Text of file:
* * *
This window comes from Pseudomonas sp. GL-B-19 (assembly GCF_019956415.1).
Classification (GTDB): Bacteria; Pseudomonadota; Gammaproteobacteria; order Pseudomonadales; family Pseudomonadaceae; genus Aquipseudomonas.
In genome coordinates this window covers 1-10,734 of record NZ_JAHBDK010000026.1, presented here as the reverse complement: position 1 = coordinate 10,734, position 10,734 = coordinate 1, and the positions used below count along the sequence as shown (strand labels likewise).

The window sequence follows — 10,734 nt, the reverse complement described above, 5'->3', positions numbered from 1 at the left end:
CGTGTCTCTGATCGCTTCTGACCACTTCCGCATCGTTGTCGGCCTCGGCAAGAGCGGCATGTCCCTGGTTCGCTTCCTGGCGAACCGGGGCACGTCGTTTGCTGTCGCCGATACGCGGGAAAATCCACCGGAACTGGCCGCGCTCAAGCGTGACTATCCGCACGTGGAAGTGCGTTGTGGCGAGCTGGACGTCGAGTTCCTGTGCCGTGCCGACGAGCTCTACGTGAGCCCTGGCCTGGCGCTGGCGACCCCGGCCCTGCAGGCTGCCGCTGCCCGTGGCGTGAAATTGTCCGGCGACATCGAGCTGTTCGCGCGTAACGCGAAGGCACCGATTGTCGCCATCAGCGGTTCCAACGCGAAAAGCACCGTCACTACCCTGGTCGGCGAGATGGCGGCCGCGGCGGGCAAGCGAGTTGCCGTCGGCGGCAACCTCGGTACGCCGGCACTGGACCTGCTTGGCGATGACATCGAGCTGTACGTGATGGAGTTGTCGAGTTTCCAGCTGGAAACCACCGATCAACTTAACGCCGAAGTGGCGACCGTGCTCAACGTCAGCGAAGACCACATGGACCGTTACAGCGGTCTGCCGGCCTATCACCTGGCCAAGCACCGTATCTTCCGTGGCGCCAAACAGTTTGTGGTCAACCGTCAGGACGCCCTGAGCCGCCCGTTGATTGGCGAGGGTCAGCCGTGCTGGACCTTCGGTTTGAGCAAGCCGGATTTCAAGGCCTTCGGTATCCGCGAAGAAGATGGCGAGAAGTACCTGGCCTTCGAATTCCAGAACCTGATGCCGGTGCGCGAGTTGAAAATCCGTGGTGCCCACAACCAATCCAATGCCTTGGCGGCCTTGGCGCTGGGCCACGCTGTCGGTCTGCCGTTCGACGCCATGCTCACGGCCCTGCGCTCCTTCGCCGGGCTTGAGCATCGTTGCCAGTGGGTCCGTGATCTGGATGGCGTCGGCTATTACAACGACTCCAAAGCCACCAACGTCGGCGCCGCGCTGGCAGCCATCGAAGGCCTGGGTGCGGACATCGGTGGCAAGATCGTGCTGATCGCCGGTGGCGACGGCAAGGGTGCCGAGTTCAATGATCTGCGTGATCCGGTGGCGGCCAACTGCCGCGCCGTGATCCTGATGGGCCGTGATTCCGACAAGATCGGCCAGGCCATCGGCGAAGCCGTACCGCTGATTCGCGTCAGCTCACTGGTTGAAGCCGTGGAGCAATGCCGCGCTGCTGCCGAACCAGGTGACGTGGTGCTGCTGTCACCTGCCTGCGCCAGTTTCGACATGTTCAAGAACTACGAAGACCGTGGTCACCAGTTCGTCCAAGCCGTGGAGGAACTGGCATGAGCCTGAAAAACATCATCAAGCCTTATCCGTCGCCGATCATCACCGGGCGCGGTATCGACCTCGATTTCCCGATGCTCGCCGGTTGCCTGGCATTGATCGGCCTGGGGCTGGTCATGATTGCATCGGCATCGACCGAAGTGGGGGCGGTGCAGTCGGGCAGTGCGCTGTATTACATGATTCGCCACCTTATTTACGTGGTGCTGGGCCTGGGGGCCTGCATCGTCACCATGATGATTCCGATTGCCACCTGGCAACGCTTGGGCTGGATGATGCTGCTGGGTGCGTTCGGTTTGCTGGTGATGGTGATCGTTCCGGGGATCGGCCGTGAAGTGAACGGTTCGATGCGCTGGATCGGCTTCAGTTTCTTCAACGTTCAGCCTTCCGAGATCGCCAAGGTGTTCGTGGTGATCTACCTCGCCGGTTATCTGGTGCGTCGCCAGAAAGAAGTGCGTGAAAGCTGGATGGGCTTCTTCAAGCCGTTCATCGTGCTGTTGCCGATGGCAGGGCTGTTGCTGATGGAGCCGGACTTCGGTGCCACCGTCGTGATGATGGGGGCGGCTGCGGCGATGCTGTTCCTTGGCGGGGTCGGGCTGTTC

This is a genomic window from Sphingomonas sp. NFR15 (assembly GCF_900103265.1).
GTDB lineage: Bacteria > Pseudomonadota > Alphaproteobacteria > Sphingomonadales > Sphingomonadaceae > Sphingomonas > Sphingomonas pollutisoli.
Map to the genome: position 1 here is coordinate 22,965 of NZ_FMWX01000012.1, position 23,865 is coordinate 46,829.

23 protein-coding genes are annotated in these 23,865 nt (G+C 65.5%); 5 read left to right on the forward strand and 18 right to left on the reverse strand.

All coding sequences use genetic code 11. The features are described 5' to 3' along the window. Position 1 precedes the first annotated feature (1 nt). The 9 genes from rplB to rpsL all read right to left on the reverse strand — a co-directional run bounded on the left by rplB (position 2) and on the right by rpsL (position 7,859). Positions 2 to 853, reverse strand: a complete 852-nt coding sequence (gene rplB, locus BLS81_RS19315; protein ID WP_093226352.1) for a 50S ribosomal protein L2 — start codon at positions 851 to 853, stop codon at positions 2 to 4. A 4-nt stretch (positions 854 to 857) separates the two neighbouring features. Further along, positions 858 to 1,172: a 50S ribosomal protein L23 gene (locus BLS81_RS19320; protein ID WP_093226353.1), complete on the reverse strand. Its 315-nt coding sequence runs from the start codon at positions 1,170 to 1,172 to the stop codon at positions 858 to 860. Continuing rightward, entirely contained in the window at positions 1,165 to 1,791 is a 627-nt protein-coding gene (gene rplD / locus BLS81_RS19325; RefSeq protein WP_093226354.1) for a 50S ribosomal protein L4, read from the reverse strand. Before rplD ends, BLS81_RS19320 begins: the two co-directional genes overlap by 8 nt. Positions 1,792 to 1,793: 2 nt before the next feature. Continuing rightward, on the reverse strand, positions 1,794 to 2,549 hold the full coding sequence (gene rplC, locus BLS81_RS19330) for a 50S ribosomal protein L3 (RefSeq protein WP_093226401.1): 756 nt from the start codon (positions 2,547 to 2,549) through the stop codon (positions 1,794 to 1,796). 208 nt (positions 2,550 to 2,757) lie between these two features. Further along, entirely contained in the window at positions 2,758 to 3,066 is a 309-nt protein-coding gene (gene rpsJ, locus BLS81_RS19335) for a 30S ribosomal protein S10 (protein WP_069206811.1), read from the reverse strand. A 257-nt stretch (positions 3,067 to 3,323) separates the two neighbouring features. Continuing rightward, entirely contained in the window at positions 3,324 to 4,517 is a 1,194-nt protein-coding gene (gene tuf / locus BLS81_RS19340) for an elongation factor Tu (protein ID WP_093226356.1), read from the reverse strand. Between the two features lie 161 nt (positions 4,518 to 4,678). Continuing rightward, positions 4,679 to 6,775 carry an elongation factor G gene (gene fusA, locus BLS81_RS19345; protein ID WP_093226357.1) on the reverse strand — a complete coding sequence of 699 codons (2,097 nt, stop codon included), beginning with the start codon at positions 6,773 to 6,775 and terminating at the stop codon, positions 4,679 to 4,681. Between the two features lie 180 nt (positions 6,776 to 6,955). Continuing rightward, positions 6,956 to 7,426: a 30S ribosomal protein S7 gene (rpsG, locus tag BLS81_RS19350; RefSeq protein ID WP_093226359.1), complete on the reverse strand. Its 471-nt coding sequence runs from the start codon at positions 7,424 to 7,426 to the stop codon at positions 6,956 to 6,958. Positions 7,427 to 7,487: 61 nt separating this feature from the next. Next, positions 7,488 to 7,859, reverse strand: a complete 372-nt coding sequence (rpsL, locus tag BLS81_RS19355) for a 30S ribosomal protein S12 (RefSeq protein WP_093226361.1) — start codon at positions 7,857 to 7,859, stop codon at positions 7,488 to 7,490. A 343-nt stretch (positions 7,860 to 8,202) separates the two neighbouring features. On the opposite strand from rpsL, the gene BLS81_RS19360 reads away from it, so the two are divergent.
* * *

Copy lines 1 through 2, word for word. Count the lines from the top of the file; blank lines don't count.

This window comes from Pseudomonas sp. GL-B-19 (assembly GCF_019956415.1).
Classification (GTDB): Bacteria; Pseudomonadota; Gammaproteobacteria; order Pseudomonadales; family Pseudomonadaceae; genus Aquipseudomonas.